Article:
53 folding leaves. 8vo (240 x 170 mm.), orig. wrappers. [Japan]: from the inscription at end (in trans.): “Hisamatsu copied in May 1874 from the copy belonging to Ryoma Kurokawa, who copied on 9 December 1850 at Hanaoka’s school.”
Seishu Hanaoka (1760-1835), is remembered as the greatest surgeon in the history of Japanese medicine in the pre-Meiji period. His importance is closely connected with his success in general anesthesia, which he developed and used as early as the middle of the 1790s. Hanaoka performed the first surgeries ever done with general anesthesia in the world, preceding those in the West by nearly 40 years. He operated on cancers of the breast and oropharynx, successfully operated on hydroceles and anal fistulas, and performed certain kinds of plastic surgery. He removed necrotic bone and performed amputations of the extremities.
“Hanaoka, born into a family of doctors, studied Dutch surgery and Chinese medicine and was fascinated by the possibility of combining the two. He succeeded by re-creating the lost Chinese anesthetic Mafeisan [J. mafutsuto] for use in Western-style surgery. The development of Mafeisan was not easy. The main ingredients, datura and wolfsbane, can be lethal. The members of Hanaoka’s family who volunteered as test subjects suffered terribly: his mother died; his wife lost her eyesight. The eventual success of the method, however, brought him wide recognition and many patients…Students sought Hanaoka from all over the country, and he gladly took them into his school, Shun-Rin-Ken (‘House of Spring Woods’), which trained more than a thousand doctors. Despite Hanaoka’s large following, he left no records of his procedures, and information is scarce on his methods, including the exact recipe for Mafeisan.”–Hiroo Yamagata, Hidden Treasure. The National Library of Medicine (ed. by Michael Sappol), p. 200.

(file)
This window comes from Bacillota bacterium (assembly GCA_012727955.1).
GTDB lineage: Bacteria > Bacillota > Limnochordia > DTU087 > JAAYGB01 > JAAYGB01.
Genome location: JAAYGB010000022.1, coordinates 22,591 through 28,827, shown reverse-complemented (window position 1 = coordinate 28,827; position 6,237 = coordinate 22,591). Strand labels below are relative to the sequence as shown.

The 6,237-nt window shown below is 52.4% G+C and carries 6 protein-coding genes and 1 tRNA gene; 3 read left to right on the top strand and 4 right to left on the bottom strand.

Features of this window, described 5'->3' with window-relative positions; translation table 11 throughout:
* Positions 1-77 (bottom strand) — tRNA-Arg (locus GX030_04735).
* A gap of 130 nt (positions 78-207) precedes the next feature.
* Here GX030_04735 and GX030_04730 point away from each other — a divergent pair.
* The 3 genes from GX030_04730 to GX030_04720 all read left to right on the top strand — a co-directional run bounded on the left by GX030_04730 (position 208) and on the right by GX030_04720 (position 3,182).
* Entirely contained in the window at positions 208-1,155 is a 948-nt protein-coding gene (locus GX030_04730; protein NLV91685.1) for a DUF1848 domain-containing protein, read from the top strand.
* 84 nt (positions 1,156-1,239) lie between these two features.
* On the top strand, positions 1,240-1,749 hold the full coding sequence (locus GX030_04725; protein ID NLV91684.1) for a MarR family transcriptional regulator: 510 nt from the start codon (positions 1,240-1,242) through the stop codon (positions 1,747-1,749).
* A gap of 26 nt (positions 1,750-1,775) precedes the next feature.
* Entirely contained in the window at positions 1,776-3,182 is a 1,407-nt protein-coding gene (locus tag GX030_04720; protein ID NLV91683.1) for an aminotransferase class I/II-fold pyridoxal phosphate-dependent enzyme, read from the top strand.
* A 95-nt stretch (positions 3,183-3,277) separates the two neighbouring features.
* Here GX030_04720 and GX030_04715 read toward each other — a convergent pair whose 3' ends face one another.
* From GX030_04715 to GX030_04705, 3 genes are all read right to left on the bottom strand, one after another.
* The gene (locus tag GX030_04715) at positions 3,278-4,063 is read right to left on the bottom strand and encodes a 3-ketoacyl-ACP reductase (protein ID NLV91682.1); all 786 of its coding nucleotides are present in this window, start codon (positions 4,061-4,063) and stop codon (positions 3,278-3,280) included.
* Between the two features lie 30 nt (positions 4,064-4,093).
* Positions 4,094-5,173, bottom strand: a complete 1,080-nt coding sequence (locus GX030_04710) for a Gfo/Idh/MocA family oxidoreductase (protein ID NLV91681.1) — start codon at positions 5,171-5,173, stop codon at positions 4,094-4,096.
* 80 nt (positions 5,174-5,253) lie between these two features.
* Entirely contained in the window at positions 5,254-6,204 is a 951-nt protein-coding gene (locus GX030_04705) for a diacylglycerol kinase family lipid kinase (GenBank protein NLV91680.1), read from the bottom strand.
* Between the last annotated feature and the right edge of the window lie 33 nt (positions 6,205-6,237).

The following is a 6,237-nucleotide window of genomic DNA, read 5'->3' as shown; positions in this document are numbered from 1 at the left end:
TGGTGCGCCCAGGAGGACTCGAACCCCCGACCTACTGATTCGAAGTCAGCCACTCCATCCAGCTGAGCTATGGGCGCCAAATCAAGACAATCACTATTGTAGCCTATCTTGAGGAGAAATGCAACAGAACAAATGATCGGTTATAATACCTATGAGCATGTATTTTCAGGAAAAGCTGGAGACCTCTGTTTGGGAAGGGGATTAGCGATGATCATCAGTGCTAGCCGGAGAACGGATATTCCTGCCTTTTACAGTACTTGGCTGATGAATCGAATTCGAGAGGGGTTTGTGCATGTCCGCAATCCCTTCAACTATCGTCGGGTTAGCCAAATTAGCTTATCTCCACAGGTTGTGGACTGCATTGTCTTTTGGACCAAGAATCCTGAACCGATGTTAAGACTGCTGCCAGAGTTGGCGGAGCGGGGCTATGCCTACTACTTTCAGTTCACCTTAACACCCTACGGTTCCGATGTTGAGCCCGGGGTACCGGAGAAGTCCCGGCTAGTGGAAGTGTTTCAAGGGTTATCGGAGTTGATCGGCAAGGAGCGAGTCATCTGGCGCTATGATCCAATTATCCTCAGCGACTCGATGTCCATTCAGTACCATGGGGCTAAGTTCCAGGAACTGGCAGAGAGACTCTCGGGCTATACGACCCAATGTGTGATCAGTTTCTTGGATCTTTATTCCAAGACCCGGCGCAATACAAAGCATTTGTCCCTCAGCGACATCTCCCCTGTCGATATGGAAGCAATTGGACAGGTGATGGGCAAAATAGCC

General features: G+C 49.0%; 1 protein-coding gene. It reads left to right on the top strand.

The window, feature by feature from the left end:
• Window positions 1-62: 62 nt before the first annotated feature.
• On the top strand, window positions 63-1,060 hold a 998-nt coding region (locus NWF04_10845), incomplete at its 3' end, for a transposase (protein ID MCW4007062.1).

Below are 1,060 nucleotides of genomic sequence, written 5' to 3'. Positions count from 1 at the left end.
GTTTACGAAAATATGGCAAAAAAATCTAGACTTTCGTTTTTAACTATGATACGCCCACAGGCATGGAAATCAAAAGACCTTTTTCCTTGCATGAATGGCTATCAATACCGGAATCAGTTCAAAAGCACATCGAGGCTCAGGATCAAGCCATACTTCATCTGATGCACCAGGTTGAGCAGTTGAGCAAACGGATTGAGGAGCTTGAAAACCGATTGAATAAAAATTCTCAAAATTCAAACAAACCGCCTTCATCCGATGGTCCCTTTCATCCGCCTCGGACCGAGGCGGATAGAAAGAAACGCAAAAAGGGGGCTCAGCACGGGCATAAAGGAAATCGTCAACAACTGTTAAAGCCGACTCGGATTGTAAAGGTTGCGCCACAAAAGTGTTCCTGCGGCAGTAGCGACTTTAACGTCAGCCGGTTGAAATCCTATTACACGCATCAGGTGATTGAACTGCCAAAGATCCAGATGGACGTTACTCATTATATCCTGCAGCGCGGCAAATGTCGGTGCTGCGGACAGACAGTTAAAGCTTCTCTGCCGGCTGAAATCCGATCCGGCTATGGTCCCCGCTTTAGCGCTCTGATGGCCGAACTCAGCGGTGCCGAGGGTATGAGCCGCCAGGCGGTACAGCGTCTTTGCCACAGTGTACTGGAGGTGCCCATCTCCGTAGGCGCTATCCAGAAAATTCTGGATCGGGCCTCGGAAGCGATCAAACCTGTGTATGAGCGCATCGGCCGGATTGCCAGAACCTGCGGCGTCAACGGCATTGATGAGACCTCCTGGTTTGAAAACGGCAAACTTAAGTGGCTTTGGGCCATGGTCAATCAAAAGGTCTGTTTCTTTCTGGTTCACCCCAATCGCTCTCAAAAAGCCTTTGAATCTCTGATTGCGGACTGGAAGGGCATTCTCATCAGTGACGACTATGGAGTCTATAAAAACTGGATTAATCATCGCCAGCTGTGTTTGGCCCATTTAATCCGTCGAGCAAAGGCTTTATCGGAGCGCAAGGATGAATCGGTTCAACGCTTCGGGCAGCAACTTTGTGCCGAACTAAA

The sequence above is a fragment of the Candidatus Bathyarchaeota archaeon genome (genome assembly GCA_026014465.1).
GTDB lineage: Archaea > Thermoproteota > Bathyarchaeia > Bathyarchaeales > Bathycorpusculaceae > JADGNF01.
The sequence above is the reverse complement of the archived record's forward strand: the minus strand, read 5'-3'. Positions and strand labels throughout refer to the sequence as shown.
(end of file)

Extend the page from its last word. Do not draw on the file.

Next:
Practicing in today’s Wakayama Prefecture, Hanaoka published nothing and closely guarded the secrets of his trade. He required each student to submit a nondisclosure agreement signed in blood. The surviving lecture notes written by his students are the most immediate access we have to his important discoveries and techniques.
This manuscript is divided into three parts. The first, entitled “Koyaku benran” [“Manual of Ointments”], provides about 32 pharmaceutical recipes. Many of the titles of these recipes are written in katakana, indicating they are Western formulas. Part II is entitled “Gan san ho” [“Pills and Powders”] and contains about 75 recipes for pills and about 90 for powders. These seem to be all Japanese recipes, written in kanji. Part III, which is entitled “En tan bu” [“Pastes”], describes in detail about 28 recipes.
The final two pages contain illustrated instructions on how to stitch wounds.
Item ID: 8303